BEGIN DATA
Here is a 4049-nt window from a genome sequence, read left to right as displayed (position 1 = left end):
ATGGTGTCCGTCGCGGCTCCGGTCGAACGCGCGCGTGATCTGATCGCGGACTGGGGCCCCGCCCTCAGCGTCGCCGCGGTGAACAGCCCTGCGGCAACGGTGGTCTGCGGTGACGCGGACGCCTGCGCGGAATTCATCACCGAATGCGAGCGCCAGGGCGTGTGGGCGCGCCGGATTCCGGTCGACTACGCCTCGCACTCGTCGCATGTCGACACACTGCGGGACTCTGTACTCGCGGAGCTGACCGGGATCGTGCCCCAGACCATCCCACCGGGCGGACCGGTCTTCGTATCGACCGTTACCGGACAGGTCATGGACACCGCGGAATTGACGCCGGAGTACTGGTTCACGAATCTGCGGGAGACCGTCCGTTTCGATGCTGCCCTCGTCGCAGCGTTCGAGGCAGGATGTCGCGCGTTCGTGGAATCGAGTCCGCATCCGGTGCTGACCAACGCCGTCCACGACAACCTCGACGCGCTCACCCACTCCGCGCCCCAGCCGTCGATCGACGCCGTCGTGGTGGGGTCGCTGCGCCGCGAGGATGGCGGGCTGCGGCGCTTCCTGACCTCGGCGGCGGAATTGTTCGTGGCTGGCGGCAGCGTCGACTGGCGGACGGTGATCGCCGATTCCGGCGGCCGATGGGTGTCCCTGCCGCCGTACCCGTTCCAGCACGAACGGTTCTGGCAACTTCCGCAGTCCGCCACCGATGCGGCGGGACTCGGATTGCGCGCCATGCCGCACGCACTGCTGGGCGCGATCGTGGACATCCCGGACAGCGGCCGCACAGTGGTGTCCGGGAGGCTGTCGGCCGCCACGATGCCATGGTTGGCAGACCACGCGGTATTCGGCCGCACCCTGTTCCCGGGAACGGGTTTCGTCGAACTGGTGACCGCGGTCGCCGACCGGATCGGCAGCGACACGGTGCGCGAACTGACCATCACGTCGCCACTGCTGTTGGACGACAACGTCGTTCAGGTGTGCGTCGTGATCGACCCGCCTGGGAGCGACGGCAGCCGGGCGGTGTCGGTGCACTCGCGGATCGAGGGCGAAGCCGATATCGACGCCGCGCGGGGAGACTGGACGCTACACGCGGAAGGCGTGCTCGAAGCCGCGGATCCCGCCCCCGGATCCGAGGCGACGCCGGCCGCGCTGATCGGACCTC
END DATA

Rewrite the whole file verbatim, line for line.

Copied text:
Here is a 4049-nt window from a genome sequence, read left to right as displayed (position 1 = left end):
ATGGTGTCCGTCGCGGCTCCGGTCGAACGCGCGCGTGATCTGATCGCGGACTGGGGCCCCGCCCTCAGCGTCGCCGCGGTGAACAGCCCTGCGGCAACGGTGGTCTGCGGTGACGCGGACGCCTGCGCGGAATTCATCACCGAATGCGAGCGCCAGGGCGTGTGGGCGCGCCGGATTCCGGTCGACTACGCCTCGCACTCGTCGCATGTCGACACACTGCGGGACTCTGTACTCGCGGAGCTGACCGGGATCGTGCCCCAGACCATCCCACCGGGCGGACCGGTCTTCGTATCGACCGTTACCGGACAGGTCATGGACACCGCGGAATTGACGCCGGAGTACTGGTTCACGAATCTGCGGGAGACCGTCCGTTTCGATGCTGCCCTCGTCGCAGCGTTCGAGGCAGGATGTCGCGCGTTCGTGGAATCGAGTCCGCATCCGGTGCTGACCAACGCCGTCCACGACAACCTCGACGCGCTCACCCACTCCGCGCCCCAGCCGTCGATCGACGCCGTCGTGGTGGGGTCGCTGCGCCGCGAGGATGGCGGGCTGCGGCGCTTCCTGACCTCGGCGGCGGAATTGTTCGTGGCTGGCGGCAGCGTCGACTGGCGGACGGTGATCGCCGATTCCGGCGGCCGATGGGTGTCCCTGCCGCCGTACCCGTTCCAGCACGAACGGTTCTGGCAACTTCCGCAGTCCGCCACCGATGCGGCGGGACTCGGATTGCGCGCCATGCCGCACGCACTGCTGGGCGCGATCGTGGACATCCCGGACAGCGGCCGCACAGTGGTGTCCGGGAGGCTGTCGGCCGCCACGATGCCATGGTTGGCAGACCACGCGGTATTCGGCCGCACCCTGTTCCCGGGAACGGGTTTCGTCGAACTGGTGACCGCGGTCGCCGACCGGATCGGCAGCGACACGGTGCGCGAACTGACCATCACGTCGCCACTGCTGTTGGACGACAACGTCGTTCAGGTGTGCGTCGTGATCGACCCGCCTGGGAGCGACGGCAGCCGGGCGGTGTCGGTGCACTCGCGGATCGAGGGCGAAGCCGATATCGACGCCGCGCGGGGAGACTGGACGCTACACGCGGAAGGCGTGCTCGAAGCCGCGGATCCCGCCCCCGGATCCGAGGCGACGCCGGCCGCGCTGATCGGACCTC